DARPA's hypersonic 'Glide Breaker' could blast missile threats out of the sky

2020/02/1582325031.jpg
Read: 789     14:14     22 February 2020    

Aerojet Rocketdyne is working on technology to help knock high-speed maneuverable vehicles out of the sky, under a new contract from the U.S. Defence Advanced Research Projects Agency (DARPA).


Since 2018, DARPA has been developing a "hypersonic defence interceptor" system called Glide Breaker, which is designed to intercept threatening vehicles moving at hypersonic speeds (meaning, at least five times faster than the speed of sound) in Earth's upper atmosphere. 

Aerojet Rocketdyne will develop "enabling technologies" for Glide Breaker under the newly announced contract, which is worth up to $19.6 million. 

"Advancing hypersonic technology is a national security imperative," Eileen Drake, Aerojet Rocketdyne CEO and president, said in a statement. "Our team is proud to apply our decades of experience developing hypersonic and missile propulsion technologies to the Glide Breaker program."

Based on the images available on DARPA's Glide Breaker program page, it appears that the new tech will involve launching missiles to hit hypersonic vehicles in flight. No other information about the program, however, is available on the web page.

Aerojet Rocketdyne pointed to other contracts it has with DARPA to show its expertise in hypersonic flight, using either solid-fuel propulsion or engines that are "air-breathing" (typically, gas turbine engines). 

Both of these technologies were used in the X-51A WaveRider, a vehicle developed by DARPA, the U.S. Air Force and NASA that made the longest-ever hypersonic flight for a vehicle of its kind in May 2013. Aerojet Rocketdyne also did propulsion system test firings for a future ground-launched hypersonic missile, under DARPA's Operational Fires program.

Developing technologies that can knock incoming missiles or other fast-moving vehicles out of the sky is a priority for militaries around the world. The U.S. has worked on numerous such ideas over the years, some of which never got off the ground. 

Space



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News Line

DARPA's hypersonic 'Glide Breaker' could blast missile threats out of the sky

2020/02/1582325031.jpg
Read: 790     14:14     22 February 2020    

Aerojet Rocketdyne is working on technology to help knock high-speed maneuverable vehicles out of the sky, under a new contract from the U.S. Defence Advanced Research Projects Agency (DARPA).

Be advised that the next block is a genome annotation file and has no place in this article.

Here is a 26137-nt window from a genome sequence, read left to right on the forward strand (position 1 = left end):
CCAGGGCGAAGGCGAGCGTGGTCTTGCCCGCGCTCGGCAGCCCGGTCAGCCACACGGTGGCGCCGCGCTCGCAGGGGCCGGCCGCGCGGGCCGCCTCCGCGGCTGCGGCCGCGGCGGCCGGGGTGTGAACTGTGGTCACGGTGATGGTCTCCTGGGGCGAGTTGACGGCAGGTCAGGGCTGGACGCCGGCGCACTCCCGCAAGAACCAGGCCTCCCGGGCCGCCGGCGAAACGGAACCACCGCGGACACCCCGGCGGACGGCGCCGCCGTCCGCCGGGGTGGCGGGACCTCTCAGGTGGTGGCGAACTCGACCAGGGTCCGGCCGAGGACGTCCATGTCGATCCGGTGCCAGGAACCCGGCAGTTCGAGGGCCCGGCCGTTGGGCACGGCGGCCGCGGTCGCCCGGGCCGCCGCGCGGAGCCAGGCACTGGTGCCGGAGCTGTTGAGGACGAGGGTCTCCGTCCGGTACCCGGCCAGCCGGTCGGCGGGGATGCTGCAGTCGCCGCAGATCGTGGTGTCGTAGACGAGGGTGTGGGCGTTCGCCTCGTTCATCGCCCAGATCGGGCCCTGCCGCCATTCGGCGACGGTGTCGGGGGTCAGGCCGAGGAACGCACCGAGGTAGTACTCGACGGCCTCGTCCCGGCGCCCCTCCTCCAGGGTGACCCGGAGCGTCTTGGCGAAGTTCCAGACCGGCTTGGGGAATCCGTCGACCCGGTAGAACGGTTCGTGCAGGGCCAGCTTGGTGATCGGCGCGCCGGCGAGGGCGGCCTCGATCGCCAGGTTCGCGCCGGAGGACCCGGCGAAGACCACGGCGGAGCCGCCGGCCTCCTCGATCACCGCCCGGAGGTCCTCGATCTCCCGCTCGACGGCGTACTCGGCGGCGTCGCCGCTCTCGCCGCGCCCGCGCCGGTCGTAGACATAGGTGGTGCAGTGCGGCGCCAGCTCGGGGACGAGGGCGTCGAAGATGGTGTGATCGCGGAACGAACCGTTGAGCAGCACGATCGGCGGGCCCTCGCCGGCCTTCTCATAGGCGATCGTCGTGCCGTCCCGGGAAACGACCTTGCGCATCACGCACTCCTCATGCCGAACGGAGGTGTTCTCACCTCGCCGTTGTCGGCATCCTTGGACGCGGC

Since 2018, DARPA has been developing a "hypersonic defence interceptor" system called Glide Breaker, which is designed to intercept threatening vehicles moving at hypersonic speeds (meaning, at least five times faster than the speed of sound) in Earth's upper atmosphere. 

Aerojet Rocketdyne will develop "enabling technologies" for Glide Breaker under the newly announced contract, which is worth up to $19.6 million. 

"Advancing hypersonic technology is a national security imperative," Eileen Drake, Aerojet Rocketdyne CEO and president, said in a statement. "Our team is proud to apply our decades of experience developing hypersonic and missile propulsion technologies to the Glide Breaker program."

Based on the images available on DARPA's Glide Breaker program page, it appears that the new tech will involve launching missiles to hit hypersonic vehicles in flight. No other information about the program, however, is available on the web page.

Aerojet Rocketdyne pointed to other contracts it has with DARPA to show its expertise in hypersonic flight, using either solid-fuel propulsion or engines that are "air-breathing" (typically, gas turbine engines). 

Both of these technologies were used in the X-51A WaveRider, a vehicle developed by DARPA, the U.S. Air Force and NASA that made the longest-ever hypersonic flight for a vehicle of its kind in May 2013. Aerojet Rocketdyne also did propulsion system test firings for a future ground-launched hypersonic missile, under DARPA's Operational Fires program.

Developing technologies that can knock incoming missiles or other fast-moving vehicles out of the sky is a priority for militaries around the world. The U.S. has worked on numerous such ideas over the years, some of which never got off the ground. 

Space



Tags: